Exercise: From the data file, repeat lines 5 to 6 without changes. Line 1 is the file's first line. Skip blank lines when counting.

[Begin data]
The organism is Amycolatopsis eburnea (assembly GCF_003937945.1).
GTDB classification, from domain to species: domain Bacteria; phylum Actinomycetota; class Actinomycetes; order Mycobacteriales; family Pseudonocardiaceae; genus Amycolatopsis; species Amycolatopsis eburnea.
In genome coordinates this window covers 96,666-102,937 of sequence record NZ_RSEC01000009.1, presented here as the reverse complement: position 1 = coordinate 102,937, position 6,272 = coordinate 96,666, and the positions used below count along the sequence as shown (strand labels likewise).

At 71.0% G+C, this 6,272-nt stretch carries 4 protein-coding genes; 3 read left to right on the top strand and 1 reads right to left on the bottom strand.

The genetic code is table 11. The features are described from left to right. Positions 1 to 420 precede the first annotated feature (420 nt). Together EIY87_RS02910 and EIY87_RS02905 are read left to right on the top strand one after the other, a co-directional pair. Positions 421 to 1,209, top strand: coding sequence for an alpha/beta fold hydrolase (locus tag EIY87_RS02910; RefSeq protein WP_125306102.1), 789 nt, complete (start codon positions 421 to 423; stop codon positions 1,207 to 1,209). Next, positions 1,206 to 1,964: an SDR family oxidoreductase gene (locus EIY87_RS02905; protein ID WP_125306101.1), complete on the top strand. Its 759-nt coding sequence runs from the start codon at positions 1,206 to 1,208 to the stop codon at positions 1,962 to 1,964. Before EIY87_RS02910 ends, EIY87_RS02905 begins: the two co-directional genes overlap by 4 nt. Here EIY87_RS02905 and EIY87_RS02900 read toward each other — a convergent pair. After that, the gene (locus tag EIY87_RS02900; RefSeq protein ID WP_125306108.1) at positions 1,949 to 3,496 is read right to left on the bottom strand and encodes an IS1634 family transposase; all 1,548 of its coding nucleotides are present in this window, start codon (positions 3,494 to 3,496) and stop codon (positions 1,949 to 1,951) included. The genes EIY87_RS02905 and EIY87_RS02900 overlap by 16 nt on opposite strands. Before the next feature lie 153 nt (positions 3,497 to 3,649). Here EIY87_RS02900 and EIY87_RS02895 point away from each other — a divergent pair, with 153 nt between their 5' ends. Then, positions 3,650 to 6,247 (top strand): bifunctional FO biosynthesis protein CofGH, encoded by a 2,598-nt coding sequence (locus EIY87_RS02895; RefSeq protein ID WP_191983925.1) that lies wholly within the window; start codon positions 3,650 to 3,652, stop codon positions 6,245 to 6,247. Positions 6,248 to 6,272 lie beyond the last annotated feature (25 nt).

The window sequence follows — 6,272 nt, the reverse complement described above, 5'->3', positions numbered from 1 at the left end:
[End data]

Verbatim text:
The genetic code is table 11. The features are described from left to right. Positions 1 to 420 precede the first annotated feature (420 nt). Together EIY87_RS02910 and EIY87_RS02905 are read left to right on the top strand one after the other, a co-directional pair. Positions 421 to 1,209, top strand: coding sequence for an alpha/beta fold hydrolase (locus tag EIY87_RS02910; RefSeq protein WP_125306102.1), 789 nt, complete (start codon positions 421 to 423; stop codon positions 1,207 to 1,209). Next, positions 1,206 to 1,964: an SDR family oxidoreductase gene (locus EIY87_RS02905; protein ID WP_125306101.1), complete on the top strand. Its 759-nt coding sequence runs from the start codon at positions 1,206 to 1,208 to the stop codon at positions 1,962 to 1,964. Before EIY87_RS02910 ends, EIY87_RS02905 begins: the two co-directional genes overlap by 4 nt. Here EIY87_RS02905 and EIY87_RS02900 read toward each other — a convergent pair. After that, the gene (locus tag EIY87_RS02900; RefSeq protein ID WP_125306108.1) at positions 1,949 to 3,496 is read right to left on the bottom strand and encodes an IS1634 family transposase; all 1,548 of its coding nucleotides are present in this window, start codon (positions 3,494 to 3,496) and stop codon (positions 1,949 to 1,951) included. The genes EIY87_RS02905 and EIY87_RS02900 overlap by 16 nt on opposite strands. Before the next feature lie 153 nt (positions 3,497 to 3,649). Here EIY87_RS02900 and EIY87_RS02895 point away from each other — a divergent pair, with 153 nt between their 5' ends. Then, positions 3,650 to 6,247 (top strand): bifunctional FO biosynthesis protein CofGH, encoded by a 2,598-nt coding sequence (locus EIY87_RS02895; RefSeq protein ID WP_191983925.1) that lies wholly within the window; start codon positions 3,650 to 3,652, stop codon positions 6,245 to 6,247. Positions 6,248 to 6,272 lie beyond the last annotated feature (25 nt).

The window sequence follows — 6,272 nt, the reverse complement described above, 5'->3', positions numbered from 1 at the left end: